Dr. Zach Crook
Do you ever feel like God’s will directly opposes your plan for how things should go? It’s hard to admit that God’s way is better, especially when we want something else. Jonah knew this pain. Even after rerouting his course back to Nineveh in obedience, he didn’t want those pagan people to experience the same loving God he knew. So how do we overcome idolatry when our hearts have become hardened and grumpy toward the ways of God? The Lord provides an example in Jonah chapter four.
Jonah took a bit longer than planned to make it to Nineveh. He took a brief detour to the bottom of the sea, but after the fish spit him back up, he finally made it. Once he reached the large city, he began preaching a simple seven-word sermon: “In forty days Nineveh will be demolished!” To his surprise, the people of Nineveh were highly receptive. They repented and pled to the Lord for mercy, which he gave. 120,000 people repented, so God was gracious to relent from bringing disaster. After seeing so many people spared, Jonah was angry.
To Overcome Idolatry: Examine your Heart
The appropriate response to God’s love and mercy is joy. Jonah should have rejoiced that God spared hundreds of thousands of people from destruction. Instead, his heart was hard. Think about that – the prophet God sent to be his mouthpiece should have been the one who was discipling these desperate people and teaching them the ways of God. Instead, the beginning of Jonah 4 says he became furious.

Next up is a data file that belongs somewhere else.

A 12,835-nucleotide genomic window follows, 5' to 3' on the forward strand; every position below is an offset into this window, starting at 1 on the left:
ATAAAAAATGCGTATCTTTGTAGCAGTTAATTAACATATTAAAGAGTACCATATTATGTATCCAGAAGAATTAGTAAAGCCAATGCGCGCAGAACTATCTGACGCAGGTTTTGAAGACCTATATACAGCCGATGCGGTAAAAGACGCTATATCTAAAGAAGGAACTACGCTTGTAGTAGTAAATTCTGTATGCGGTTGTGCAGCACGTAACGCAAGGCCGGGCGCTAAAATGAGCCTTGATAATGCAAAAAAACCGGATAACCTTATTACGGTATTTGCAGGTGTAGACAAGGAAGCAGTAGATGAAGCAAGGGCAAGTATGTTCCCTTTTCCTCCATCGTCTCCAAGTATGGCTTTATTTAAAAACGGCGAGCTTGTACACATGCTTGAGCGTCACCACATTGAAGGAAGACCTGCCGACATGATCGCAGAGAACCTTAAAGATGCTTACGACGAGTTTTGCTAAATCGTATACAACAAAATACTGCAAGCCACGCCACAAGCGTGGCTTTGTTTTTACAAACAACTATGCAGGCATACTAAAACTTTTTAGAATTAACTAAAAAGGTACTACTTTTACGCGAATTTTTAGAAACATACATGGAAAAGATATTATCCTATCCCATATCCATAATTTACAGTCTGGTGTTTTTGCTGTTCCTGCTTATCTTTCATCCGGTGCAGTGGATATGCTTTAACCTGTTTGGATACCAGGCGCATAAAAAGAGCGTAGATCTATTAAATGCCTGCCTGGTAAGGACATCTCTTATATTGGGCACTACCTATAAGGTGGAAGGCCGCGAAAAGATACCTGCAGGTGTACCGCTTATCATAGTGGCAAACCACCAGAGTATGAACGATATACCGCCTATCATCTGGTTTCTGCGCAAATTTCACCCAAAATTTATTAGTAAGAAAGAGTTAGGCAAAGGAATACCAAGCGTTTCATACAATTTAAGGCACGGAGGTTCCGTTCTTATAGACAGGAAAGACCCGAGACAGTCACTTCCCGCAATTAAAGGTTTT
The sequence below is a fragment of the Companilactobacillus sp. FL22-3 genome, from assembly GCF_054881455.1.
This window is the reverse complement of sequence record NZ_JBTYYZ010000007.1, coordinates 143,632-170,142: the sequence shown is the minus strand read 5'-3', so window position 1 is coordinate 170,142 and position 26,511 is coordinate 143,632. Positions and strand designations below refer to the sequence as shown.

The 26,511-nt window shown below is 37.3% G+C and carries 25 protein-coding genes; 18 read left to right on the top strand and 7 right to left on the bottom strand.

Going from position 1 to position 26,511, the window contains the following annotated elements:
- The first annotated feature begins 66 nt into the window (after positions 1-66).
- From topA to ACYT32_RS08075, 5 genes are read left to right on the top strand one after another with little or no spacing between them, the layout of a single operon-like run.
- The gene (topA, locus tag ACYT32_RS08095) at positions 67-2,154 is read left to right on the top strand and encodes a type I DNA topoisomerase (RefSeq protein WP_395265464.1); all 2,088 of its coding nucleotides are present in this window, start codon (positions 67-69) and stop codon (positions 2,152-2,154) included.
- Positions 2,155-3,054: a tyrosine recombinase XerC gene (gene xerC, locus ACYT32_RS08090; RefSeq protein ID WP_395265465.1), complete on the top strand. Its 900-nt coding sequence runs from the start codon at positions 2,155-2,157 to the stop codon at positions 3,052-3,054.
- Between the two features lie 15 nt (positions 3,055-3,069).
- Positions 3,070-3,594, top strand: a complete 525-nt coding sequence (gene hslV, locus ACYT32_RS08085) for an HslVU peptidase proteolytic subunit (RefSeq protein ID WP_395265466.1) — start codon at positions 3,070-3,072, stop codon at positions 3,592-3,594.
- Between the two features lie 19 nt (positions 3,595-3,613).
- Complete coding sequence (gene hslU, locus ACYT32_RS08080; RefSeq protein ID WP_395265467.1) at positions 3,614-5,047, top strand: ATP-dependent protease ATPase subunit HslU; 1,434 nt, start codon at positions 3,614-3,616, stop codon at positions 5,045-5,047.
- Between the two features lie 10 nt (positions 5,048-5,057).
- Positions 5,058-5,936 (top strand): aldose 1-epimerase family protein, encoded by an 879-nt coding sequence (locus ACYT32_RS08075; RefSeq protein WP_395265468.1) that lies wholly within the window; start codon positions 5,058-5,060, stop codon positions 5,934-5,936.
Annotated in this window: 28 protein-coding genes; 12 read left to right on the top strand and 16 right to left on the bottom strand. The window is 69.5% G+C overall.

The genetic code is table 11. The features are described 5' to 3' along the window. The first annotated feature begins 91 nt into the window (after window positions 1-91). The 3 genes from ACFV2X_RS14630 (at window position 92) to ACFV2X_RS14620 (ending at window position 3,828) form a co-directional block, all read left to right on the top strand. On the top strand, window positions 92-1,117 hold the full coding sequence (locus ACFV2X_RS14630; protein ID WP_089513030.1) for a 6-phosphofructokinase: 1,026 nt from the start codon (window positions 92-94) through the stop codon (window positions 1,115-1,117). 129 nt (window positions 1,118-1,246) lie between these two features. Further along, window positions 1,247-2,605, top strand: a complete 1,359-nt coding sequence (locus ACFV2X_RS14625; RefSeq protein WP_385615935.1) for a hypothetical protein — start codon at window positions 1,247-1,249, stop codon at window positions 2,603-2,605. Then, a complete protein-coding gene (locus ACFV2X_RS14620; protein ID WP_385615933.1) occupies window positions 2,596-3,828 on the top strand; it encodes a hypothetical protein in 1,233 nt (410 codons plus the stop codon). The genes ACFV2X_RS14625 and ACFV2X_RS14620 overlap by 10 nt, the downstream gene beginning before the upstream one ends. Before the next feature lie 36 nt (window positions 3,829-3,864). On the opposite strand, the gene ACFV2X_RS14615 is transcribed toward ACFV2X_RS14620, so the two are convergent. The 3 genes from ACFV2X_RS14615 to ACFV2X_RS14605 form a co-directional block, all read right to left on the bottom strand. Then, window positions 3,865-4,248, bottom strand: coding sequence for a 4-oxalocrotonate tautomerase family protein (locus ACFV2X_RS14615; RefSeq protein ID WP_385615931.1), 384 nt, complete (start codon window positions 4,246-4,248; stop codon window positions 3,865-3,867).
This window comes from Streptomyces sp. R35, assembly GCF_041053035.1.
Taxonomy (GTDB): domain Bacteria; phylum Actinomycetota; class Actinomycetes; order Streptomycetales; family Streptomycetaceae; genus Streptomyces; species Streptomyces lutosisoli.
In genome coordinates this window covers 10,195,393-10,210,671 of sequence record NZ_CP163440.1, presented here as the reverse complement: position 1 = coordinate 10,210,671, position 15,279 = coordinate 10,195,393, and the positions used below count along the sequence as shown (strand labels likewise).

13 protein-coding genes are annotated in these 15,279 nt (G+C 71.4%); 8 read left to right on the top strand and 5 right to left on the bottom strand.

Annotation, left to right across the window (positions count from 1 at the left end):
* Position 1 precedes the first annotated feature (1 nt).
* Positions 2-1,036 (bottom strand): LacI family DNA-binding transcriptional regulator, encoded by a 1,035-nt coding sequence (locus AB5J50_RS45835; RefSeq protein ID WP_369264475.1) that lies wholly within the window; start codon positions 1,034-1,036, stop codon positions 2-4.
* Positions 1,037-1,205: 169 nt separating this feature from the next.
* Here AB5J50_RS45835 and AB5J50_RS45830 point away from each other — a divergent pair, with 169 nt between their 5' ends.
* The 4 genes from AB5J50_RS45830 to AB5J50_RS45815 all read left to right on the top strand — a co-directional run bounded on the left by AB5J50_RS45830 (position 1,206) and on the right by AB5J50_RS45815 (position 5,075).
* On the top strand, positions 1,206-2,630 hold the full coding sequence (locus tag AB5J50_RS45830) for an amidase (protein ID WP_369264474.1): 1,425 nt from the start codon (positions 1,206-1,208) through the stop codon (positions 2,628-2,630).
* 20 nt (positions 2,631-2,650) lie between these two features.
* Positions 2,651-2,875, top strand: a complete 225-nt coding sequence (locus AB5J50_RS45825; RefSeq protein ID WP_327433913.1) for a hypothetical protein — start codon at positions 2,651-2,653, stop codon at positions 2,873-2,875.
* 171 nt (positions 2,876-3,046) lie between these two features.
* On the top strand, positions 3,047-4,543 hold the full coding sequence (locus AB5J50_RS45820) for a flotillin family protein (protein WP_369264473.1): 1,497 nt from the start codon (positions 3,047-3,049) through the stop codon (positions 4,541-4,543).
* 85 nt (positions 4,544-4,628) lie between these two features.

So he prayed for the second time in the book. The first prayer was a prayer to be saved from the belly of the fish. This second prayer complains to God that Jonah didn’t get his way. Jonah said, “Please, Lord, isn’t this what I said while I was still in my own country? That’s why I fled toward Tarshish in the first place. I knew that you are a gracious and compassionate God, slow to anger, abounding in faithful love, and one who relents from sending disaster. And now, Lord, take my life from me, for it is better for me to die than to live.”
Jonah told God He was being too gracious and too kind. He thinks the Assyrians deserve punishment. He only wanted God to be merciful to him and his country. Jonah was trying to reshape God into his own image. When God didn’t do what he wanted, he threw a temper tantrum.
Are you angry at God because things didn’t go your way? It’s easy to get frustrated when plans change, or expectations aren’t met, but our expectations of God are not always appropriate. God is always faithful, and his love never fails. Unfortunately, Jonah expected that God would not be gracious this time. Jonah was the one in the wrong. When facing this kind of anger, it’s essential to examine your heart to identify how your expectations have been clouded by sin. Don’t allow yourself to forget that you are not God. If you think he’s doing something wrong, you might need to check your idolatry at the door and adjust your expectations to align with his never-changing character.
To Overcome Idolatry: Repent of your Misplaced Love
God responded to Jonah’s anger by asking, “Is it right for you to be angry?” Jonah didn’t like this question, so he went outside the city to find a place to camp out. The passage says God appointed a plant to grow there and shelter him with shade. He sat under the plant, happily waiting for the city of Nineveh to be destroyed before his eyes. So God sent a worm to kill the plant and a wind that scorched Jonah. Again, Jonah threw a temper tantrum, saying he would rather die than live.